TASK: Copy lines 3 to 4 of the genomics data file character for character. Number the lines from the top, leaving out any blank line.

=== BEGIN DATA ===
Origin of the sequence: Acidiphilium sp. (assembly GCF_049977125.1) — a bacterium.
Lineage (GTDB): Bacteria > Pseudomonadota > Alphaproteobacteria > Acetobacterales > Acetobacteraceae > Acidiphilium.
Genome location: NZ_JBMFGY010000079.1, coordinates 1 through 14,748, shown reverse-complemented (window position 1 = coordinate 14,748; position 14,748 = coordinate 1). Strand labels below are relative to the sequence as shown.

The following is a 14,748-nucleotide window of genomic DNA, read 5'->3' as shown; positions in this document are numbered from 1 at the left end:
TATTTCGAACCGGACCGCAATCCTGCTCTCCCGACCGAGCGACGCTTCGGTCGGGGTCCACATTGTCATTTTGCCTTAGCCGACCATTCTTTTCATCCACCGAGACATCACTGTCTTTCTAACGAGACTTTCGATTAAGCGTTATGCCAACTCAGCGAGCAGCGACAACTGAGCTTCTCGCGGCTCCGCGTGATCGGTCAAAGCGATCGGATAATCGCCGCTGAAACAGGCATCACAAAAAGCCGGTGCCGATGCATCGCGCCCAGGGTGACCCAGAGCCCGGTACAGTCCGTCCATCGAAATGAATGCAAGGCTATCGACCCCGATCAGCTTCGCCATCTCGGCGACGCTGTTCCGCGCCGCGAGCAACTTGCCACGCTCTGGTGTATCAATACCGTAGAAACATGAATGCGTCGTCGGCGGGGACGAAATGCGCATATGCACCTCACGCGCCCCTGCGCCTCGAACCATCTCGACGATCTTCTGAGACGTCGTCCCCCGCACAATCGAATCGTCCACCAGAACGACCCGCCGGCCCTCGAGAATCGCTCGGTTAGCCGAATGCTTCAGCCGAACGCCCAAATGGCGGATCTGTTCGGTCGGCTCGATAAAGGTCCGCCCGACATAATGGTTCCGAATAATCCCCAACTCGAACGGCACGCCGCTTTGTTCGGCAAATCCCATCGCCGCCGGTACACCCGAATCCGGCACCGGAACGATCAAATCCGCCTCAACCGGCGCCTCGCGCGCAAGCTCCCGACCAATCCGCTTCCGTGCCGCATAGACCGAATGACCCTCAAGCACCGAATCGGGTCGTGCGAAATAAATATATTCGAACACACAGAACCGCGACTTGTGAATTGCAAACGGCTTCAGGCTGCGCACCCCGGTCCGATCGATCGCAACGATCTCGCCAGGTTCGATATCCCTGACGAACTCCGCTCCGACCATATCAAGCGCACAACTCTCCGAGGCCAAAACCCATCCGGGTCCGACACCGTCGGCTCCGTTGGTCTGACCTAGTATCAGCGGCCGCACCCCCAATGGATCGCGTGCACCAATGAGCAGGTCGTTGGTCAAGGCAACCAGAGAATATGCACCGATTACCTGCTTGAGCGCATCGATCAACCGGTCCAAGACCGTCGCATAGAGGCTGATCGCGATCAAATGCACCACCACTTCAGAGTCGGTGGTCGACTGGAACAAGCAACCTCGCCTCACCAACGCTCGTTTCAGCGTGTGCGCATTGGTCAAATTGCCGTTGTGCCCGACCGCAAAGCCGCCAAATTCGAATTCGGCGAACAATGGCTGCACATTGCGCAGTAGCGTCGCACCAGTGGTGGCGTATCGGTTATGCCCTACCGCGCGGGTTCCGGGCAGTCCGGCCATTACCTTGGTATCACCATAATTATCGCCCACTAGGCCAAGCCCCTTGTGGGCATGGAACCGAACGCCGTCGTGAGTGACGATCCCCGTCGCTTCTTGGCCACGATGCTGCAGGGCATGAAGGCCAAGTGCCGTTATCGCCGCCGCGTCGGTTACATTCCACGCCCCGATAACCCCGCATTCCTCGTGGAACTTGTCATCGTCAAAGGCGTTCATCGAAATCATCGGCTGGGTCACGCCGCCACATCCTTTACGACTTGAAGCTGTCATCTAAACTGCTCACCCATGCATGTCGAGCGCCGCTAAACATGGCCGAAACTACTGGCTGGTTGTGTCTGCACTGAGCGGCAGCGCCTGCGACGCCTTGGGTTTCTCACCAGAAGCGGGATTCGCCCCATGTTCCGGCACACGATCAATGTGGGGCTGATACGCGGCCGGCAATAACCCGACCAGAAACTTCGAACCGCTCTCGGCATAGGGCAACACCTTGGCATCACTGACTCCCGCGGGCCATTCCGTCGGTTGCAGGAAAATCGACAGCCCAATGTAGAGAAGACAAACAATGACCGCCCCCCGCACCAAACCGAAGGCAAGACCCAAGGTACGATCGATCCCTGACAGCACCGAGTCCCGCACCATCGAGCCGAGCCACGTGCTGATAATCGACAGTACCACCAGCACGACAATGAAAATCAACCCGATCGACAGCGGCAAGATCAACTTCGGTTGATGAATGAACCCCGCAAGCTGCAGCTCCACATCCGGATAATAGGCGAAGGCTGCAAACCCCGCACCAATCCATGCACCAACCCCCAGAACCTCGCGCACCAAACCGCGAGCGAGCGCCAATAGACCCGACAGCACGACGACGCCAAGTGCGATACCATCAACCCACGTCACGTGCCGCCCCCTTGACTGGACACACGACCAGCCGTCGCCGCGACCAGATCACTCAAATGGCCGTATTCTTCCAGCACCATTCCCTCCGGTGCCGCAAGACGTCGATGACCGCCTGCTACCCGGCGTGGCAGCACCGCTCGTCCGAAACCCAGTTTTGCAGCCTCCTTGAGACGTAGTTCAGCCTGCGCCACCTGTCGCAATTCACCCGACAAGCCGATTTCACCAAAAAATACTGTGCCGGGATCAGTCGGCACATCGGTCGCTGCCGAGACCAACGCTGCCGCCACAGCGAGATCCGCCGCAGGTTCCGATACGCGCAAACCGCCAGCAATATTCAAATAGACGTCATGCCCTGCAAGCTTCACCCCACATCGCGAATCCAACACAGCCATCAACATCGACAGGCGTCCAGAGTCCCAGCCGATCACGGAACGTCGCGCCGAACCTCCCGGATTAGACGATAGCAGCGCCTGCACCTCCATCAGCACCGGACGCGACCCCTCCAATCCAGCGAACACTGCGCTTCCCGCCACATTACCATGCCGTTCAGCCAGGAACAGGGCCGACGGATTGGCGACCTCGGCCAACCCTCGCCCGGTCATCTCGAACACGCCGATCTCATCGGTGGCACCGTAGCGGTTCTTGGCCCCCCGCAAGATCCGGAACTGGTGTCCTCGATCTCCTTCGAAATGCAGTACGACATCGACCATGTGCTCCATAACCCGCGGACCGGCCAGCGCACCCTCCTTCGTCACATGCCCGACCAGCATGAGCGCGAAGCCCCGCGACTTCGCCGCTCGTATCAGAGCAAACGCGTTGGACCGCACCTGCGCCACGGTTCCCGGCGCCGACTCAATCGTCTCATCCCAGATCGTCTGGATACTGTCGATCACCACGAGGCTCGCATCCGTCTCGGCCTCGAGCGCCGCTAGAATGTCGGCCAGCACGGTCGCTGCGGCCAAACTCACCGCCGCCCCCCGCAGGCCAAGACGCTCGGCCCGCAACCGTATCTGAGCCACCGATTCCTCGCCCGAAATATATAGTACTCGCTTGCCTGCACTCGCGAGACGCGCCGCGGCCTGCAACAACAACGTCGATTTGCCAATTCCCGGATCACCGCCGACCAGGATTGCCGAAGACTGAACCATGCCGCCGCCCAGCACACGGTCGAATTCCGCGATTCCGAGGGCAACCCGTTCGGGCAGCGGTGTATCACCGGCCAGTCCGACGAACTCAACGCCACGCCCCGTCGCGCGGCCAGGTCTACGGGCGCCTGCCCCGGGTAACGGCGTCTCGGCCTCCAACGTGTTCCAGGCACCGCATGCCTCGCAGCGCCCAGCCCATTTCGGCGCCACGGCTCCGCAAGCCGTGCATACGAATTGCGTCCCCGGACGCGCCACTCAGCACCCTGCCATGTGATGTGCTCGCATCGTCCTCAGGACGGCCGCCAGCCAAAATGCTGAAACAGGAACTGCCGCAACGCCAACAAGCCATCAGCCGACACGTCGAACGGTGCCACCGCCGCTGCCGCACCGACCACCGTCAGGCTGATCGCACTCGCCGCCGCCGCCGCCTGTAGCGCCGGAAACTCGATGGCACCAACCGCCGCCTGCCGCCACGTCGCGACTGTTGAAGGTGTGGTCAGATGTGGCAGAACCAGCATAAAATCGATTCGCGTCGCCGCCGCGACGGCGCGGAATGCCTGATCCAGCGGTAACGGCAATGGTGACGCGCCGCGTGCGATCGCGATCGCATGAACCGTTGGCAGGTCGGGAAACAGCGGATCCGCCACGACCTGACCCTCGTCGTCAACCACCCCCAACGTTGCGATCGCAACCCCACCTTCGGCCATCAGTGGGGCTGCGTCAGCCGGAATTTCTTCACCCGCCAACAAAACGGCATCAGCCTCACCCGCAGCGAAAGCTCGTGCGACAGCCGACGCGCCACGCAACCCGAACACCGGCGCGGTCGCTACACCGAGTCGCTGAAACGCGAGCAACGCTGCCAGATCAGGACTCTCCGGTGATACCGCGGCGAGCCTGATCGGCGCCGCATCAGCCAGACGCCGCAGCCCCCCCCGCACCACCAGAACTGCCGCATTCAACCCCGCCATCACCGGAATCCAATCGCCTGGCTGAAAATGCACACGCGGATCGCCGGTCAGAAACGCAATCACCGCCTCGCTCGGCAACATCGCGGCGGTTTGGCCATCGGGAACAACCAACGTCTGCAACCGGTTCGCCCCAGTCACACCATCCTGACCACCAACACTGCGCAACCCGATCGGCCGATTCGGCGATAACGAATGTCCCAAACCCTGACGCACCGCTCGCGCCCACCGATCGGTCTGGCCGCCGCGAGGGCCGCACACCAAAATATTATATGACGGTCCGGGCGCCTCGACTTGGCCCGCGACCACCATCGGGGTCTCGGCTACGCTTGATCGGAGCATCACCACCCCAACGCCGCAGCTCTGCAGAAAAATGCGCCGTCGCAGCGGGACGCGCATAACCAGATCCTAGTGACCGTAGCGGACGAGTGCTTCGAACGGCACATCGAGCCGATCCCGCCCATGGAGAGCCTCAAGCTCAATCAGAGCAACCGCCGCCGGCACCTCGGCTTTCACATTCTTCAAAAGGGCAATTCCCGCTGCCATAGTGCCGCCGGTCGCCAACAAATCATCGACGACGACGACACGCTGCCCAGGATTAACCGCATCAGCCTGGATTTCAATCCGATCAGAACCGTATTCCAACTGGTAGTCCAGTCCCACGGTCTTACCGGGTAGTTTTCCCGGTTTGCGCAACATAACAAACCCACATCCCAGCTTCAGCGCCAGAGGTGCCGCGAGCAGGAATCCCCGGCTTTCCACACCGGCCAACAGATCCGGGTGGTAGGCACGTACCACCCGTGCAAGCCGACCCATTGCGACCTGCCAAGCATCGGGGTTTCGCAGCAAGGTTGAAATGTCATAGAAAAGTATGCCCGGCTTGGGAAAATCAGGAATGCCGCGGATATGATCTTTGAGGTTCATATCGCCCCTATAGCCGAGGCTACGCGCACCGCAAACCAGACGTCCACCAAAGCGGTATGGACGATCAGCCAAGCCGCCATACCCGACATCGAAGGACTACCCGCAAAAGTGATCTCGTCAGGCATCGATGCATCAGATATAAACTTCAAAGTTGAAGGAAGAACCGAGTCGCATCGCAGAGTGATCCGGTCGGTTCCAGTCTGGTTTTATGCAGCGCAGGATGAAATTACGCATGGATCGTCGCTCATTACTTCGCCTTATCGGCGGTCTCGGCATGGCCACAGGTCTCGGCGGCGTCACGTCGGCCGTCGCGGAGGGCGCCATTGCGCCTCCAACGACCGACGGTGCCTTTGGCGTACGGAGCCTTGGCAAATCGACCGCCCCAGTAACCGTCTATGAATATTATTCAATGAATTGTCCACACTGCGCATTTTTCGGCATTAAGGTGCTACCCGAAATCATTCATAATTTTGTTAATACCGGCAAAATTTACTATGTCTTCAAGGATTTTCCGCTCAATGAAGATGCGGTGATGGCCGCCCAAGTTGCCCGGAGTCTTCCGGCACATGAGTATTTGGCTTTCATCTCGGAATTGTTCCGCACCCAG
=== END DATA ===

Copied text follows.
Genome location: NZ_JBMFGY010000079.1, coordinates 1 through 14,748, shown reverse-complemented (window position 1 = coordinate 14,748; position 14,748 = coordinate 1). Strand labels below are relative to the sequence as shown.

The following is a 14,748-nucleotide window of genomic DNA, read 5'->3' as shown; positions in this document are numbered from 1 at the left end: